About a year ago, I read a book called The Secret Life of Devon Delaney. To sum it up, there is a girl, Devon Delaney, who is basically an outcast. So, to deal with this she conforms to fit in and, although unsuccessful, she lies to her cousin, Lexi, about how she’s in with the popular crew (one of which she had a crush on.) So, you could have imagined her horror when her cousin transferred to her school. Within a day, Lexi was hanging out with the popular crew and within a month she was dating Devon’s crush, Jared. This is one example of lying to make yourself feel better about your true social status, which, particularly in school, is a big part of who you are. In the end, she ends up confessing to Lexi that she lied, after she can no longer hide the fact. She informs her cousin of who she really is, and how she doesn’t quite fit in. And you know what? Lexi likes her anyways, and is glad she finally told the truth about her identity.

Because of the week we spent at Unidiversity we now think about how we respond when we’re asked who we are. Instead of saying our name, city, age, and interests, we think more about what we’re passionate about, how we spend our spare time, and what makes us happy. Hopefully, Unidiversity has taught us to love each other more fully as people of God and to think about the people around us, the relationships we share with them, and how both sides are affected by the relationship.

Riley and I are both shamefully big Facebookers, as some of you might have seen, and one of the most popular applications seems to be taking the quizzes, and spending as much time in Walgreen’s as we do, we’ve noticed a common link between the Facebook quizzes and the ones you find in magazines for adolescents. In the quizzes you are asked four to eight questions about things varying from what your favorite color is to what the first letter of your name is to what you would do if your best friend liked your crush. When the quiz is finished, they label you with things like “loyal friend”, “jock”, “passionate kisser”, or even“75% black”. They then include a blurb about what a person with this title does.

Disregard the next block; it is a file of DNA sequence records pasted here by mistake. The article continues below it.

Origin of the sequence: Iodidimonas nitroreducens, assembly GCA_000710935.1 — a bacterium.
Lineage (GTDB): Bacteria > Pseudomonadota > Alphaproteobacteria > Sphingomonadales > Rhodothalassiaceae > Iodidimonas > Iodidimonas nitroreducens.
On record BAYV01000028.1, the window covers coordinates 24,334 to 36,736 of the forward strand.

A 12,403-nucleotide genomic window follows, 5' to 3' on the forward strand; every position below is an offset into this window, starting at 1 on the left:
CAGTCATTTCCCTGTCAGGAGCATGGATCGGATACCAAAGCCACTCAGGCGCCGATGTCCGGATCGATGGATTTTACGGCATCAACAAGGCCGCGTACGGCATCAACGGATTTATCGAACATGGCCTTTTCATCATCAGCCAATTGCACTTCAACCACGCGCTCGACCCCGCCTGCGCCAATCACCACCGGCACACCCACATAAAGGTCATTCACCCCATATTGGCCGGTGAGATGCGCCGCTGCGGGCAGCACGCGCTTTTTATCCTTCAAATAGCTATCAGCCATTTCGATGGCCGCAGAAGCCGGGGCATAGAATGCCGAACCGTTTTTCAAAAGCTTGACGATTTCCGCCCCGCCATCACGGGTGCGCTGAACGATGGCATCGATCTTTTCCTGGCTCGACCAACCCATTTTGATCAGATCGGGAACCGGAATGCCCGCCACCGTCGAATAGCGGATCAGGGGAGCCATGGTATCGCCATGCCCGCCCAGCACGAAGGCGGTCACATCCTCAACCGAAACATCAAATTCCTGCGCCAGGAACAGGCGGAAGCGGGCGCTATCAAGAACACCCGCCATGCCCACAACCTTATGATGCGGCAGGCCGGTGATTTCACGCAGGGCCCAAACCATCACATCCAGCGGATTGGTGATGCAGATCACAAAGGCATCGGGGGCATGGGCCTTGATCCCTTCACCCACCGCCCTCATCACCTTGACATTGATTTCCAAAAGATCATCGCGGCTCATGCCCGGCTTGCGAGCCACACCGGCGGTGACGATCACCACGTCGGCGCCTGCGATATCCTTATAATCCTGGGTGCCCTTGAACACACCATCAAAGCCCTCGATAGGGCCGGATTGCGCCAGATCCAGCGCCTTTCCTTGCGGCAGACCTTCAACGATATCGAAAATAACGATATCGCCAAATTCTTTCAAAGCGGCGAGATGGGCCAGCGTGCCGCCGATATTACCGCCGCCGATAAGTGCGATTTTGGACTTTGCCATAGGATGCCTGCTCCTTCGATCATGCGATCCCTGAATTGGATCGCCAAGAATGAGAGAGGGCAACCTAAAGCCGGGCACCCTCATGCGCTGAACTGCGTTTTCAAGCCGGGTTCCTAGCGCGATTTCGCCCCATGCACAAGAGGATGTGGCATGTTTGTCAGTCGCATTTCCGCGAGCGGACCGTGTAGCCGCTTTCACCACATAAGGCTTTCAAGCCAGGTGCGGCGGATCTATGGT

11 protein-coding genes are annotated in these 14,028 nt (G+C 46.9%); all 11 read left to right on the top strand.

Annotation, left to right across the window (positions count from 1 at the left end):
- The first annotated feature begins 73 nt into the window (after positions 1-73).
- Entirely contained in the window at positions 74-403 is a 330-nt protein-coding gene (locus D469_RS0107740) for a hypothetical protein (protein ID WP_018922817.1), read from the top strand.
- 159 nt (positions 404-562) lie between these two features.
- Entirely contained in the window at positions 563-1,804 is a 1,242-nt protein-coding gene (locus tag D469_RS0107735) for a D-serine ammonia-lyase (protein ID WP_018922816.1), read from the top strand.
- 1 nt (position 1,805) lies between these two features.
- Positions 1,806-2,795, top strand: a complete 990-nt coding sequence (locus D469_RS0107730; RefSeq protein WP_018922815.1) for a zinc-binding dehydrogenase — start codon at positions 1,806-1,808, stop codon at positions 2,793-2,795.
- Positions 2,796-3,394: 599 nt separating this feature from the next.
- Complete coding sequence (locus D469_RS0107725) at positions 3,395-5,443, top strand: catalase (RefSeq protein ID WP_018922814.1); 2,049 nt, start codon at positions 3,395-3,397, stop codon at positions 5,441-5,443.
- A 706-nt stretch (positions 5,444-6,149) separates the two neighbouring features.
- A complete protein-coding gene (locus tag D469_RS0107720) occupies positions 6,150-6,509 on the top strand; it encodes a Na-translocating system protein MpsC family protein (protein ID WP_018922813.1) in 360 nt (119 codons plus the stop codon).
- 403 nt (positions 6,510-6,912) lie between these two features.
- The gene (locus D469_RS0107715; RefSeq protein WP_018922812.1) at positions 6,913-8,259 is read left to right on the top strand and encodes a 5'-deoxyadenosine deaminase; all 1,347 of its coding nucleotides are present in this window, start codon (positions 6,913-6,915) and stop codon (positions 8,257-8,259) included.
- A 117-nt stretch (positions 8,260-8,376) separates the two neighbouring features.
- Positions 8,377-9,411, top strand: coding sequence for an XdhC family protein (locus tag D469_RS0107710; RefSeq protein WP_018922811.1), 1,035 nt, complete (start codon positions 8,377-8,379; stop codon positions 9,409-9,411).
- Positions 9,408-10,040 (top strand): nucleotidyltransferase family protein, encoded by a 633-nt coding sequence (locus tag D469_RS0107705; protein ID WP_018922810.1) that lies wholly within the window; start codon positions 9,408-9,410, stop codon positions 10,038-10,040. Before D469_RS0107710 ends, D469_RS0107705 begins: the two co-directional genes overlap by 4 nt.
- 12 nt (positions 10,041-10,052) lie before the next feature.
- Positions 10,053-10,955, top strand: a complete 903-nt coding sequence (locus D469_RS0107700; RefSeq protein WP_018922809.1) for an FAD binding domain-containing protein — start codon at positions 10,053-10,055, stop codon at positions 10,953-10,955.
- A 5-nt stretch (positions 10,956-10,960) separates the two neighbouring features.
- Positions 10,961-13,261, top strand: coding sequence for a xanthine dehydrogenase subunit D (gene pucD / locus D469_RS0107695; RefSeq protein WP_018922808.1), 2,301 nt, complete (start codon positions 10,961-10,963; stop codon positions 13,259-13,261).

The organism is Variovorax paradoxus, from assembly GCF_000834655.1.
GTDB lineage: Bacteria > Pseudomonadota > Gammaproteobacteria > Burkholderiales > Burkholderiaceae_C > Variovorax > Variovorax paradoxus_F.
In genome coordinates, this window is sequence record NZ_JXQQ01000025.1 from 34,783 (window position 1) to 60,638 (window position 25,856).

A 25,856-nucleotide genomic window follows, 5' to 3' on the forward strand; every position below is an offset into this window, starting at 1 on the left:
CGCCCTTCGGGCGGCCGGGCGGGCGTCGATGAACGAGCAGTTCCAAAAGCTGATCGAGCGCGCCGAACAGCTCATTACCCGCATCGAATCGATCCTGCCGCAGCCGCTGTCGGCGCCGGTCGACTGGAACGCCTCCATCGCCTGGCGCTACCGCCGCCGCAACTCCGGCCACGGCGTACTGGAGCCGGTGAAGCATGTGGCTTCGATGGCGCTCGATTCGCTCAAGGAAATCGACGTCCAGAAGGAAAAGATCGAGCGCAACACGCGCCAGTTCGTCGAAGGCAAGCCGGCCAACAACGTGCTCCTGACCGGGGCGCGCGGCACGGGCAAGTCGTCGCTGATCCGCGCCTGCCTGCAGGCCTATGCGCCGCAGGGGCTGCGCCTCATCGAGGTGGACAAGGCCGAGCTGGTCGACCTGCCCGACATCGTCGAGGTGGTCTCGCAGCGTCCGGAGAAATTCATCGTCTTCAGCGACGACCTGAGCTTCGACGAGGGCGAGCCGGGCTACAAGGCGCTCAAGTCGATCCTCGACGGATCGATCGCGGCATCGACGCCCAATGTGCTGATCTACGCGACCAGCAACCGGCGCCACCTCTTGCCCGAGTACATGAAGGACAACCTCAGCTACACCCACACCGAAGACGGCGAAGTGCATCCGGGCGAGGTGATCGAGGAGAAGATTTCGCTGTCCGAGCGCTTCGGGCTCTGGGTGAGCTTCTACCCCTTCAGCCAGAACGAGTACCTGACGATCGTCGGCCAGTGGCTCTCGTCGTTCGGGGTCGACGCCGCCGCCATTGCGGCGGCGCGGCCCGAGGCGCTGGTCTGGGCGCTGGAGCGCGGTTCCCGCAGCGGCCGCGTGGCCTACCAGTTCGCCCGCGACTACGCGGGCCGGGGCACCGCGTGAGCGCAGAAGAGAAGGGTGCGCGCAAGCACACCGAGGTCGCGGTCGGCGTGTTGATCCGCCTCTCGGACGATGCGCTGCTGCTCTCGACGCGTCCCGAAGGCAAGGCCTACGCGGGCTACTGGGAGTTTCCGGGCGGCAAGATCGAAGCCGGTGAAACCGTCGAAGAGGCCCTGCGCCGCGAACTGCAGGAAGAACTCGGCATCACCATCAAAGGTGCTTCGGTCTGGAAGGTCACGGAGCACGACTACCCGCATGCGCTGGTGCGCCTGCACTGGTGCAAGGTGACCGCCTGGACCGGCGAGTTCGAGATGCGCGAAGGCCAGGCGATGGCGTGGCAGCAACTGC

People seem to really like these quizzes, probably because they define you, so you don’t have to find ways to define yourself. Sometimes, that’s a lot easier than being who you are, especially with the conformity issues at most schools. It’s hard for many people to grasp that all we can really do is be who we are and just hope that we can find people that love us anyway.

In the book of Romans, it states

So here’s what I want you to do, God helping you; take your everyday, ordinary life – your sleeping, eating, going to work, walking around life – and place it before God as an offering. Embracing what God does for you is the best thing you can do for him. Don’t be so well adjusted to your culture that you fit into it without even thinking, instead fix your attention on God. You’ll be changed from the inside out. Readily, recognize what he wants from you, and quickly respond to it. Unlike the culture around you, always dragging you down to its level of immaturity, God brings the best out of you, develops well formed maturity in you. (From The Message version)

At the end of the later Tuesday service, we were told to rip up the cards on which we had written the three facts to define ourselves, and we were given new, fresh cards to represent a clean slate. Unidiversity helped us to find, like Troy, that because we were in fact created in God’s image, it’s less important to be who society wants you to be than who you are, because who you are is exactly who God wants you to be.

2 Comments:

At 8/9/09, 8:21 PM, Blogger Dan Trabue said...

We are SO proud of our youth!

 
At 8/11/09, 3:54 AM, Blogger Roger said...

They did an outstanding job leading us in worship!!